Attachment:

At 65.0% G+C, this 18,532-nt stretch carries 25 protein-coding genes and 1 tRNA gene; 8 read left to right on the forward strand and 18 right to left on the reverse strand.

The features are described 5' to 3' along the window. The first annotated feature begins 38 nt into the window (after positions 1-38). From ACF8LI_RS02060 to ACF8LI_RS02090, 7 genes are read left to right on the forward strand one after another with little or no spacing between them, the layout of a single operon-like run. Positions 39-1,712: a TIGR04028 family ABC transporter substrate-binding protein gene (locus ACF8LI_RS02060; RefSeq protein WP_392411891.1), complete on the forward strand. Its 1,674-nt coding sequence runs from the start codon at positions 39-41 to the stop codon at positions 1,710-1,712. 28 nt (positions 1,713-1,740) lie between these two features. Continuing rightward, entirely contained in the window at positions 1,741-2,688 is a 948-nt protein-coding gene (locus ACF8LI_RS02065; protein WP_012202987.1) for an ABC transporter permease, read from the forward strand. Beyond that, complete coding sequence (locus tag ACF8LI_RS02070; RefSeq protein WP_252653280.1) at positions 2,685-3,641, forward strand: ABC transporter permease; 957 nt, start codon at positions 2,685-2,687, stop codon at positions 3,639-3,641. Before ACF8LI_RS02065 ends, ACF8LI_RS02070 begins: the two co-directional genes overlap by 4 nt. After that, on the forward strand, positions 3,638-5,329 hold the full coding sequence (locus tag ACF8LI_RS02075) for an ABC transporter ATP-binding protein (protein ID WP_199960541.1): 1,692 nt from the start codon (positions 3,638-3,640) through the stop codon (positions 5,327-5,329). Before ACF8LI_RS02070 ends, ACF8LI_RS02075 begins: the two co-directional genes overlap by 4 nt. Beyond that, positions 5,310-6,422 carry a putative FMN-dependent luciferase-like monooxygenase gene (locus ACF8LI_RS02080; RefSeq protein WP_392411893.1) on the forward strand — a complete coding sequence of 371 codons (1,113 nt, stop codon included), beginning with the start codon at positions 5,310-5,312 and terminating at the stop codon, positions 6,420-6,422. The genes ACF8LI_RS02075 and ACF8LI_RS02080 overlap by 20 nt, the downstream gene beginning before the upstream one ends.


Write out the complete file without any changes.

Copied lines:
At 65.0% G+C, this 18,532-nt stretch carries 25 protein-coding genes and 1 tRNA gene; 8 read left to right on the forward strand and 18 right to left on the reverse strand.

The features are described 5' to 3' along the window. The first annotated feature begins 38 nt into the window (after positions 1-38). From ACF8LI_RS02060 to ACF8LI_RS02090, 7 genes are read left to right on the forward strand one after another with little or no spacing between them, the layout of a single operon-like run. Positions 39-1,712: a TIGR04028 family ABC transporter substrate-binding protein gene (locus ACF8LI_RS02060; RefSeq protein WP_392411891.1), complete on the forward strand. Its 1,674-nt coding sequence runs from the start codon at positions 39-41 to the stop codon at positions 1,710-1,712. 28 nt (positions 1,713-1,740) lie between these two features. Continuing rightward, entirely contained in the window at positions 1,741-2,688 is a 948-nt protein-coding gene (locus ACF8LI_RS02065; protein WP_012202987.1) for an ABC transporter permease, read from the forward strand. Beyond that, complete coding sequence (locus tag ACF8LI_RS02070; RefSeq protein WP_252653280.1) at positions 2,685-3,641, forward strand: ABC transporter permease; 957 nt, start codon at positions 2,685-2,687, stop codon at positions 3,639-3,641. Before ACF8LI_RS02065 ends, ACF8LI_RS02070 begins: the two co-directional genes overlap by 4 nt. After that, on the forward strand, positions 3,638-5,329 hold the full coding sequence (locus tag ACF8LI_RS02075) for an ABC transporter ATP-binding protein (protein ID WP_199960541.1): 1,692 nt from the start codon (positions 3,638-3,640) through the stop codon (positions 5,327-5,329). Before ACF8LI_RS02070 ends, ACF8LI_RS02075 begins: the two co-directional genes overlap by 4 nt. Beyond that, positions 5,310-6,422 carry a putative FMN-dependent luciferase-like monooxygenase gene (locus ACF8LI_RS02080; RefSeq protein WP_392411893.1) on the forward strand — a complete coding sequence of 371 codons (1,113 nt, stop codon included), beginning with the start codon at positions 5,310-5,312 and terminating at the stop codon, positions 6,420-6,422. The genes ACF8LI_RS02075 and ACF8LI_RS02080 overlap by 20 nt, the downstream gene beginning before the upstream one ends.